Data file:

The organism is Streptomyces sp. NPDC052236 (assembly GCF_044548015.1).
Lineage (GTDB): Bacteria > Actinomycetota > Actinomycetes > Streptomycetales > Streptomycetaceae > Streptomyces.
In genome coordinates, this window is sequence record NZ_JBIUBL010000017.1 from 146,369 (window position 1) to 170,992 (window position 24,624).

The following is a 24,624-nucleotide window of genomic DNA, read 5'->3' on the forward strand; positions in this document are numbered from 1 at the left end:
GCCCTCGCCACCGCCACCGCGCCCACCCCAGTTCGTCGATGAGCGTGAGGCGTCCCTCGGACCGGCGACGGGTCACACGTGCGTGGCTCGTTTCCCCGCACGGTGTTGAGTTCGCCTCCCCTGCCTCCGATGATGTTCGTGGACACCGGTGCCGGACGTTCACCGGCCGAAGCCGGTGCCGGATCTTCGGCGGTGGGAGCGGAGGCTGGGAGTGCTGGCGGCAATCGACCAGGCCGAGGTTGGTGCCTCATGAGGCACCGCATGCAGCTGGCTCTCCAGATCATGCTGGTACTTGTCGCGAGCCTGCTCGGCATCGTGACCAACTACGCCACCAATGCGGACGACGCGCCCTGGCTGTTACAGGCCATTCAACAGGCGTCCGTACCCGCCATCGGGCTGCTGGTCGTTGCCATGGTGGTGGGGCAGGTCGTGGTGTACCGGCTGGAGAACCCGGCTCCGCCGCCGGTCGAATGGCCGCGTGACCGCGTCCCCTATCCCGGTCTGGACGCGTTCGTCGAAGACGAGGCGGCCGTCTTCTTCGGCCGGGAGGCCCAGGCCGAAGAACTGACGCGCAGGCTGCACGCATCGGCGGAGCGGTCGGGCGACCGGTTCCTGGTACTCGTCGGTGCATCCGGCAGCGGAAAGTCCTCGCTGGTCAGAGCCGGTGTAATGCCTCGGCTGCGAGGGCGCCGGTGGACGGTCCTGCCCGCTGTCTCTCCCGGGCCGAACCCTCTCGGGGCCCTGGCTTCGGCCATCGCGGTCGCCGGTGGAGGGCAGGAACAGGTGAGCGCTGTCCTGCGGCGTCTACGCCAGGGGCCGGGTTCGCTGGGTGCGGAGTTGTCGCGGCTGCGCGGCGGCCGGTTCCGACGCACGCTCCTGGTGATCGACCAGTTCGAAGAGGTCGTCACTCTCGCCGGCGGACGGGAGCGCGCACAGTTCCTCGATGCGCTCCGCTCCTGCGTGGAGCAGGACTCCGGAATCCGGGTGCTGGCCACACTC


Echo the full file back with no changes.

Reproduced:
The organism is Streptomyces sp. NPDC052236 (assembly GCF_044548015.1).
Lineage (GTDB): Bacteria > Actinomycetota > Actinomycetes > Streptomycetales > Streptomycetaceae > Streptomyces.
In genome coordinates, this window is sequence record NZ_JBIUBL010000017.1 from 146,369 (window position 1) to 170,992 (window position 24,624).

The following is a 24,624-nucleotide window of genomic DNA, read 5'->3' on the forward strand; positions in this document are numbered from 1 at the left end:
GCCCTCGCCACCGCCACCGCGCCCACCCCAGTTCGTCGATGAGCGTGAGGCGTCCCTCGGACCGGCGACGGGTCACACGTGCGTGGCTCGTTTCCCCGCACGGTGTTGAGTTCGCCTCCCCTGCCTCCGATGATGTTCGTGGACACCGGTGCCGGACGTTCACCGGCCGAAGCCGGTGCCGGATCTTCGGCGGTGGGAGCGGAGGCTGGGAGTGCTGGCGGCAATCGACCAGGCCGAGGTTGGTGCCTCATGAGGCACCGCATGCAGCTGGCTCTCCAGATCATGCTGGTACTTGTCGCGAGCCTGCTCGGCATCGTGACCAACTACGCCACCAATGCGGACGACGCGCCCTGGCTGTTACAGGCCATTCAACAGGCGTCCGTACCCGCCATCGGGCTGCTGGTCGTTGCCATGGTGGTGGGGCAGGTCGTGGTGTACCGGCTGGAGAACCCGGCTCCGCCGCCGGTCGAATGGCCGCGTGACCGCGTCCCCTATCCCGGTCTGGACGCGTTCGTCGAAGACGAGGCGGCCGTCTTCTTCGGCCGGGAGGCCCAGGCCGAAGAACTGACGCGCAGGCTGCACGCATCGGCGGAGCGGTCGGGCGACCGGTTCCTGGTACTCGTCGGTGCATCCGGCAGCGGAAAGTCCTCGCTGGTCAGAGCCGGTGTAATGCCTCGGCTGCGAGGGCGCCGGTGGACGGTCCTGCCCGCTGTCTCTCCCGGGCCGAACCCTCTCGGGGCCCTGGCTTCGGCCATCGCGGTCGCCGGTGGAGGGCAGGAACAGGTGAGCGCTGTCCTGCGGCGTCTACGCCAGGGGCCGGGTTCGCTGGGTGCGGAGTTGTCGCGGCTGCGCGGCGGCCGGTTCCGACGCACGCTCCTGGTGATCGACCAGTTCGAAGAGGTCGTCACTCTCGCCGGCGGACGGGAGCGCGCACAGTTCCTCGATGCGCTCCGCTCCTGCGTGGAGCAGGACTCCGGAATCCGGGTGCTGGCCACACTC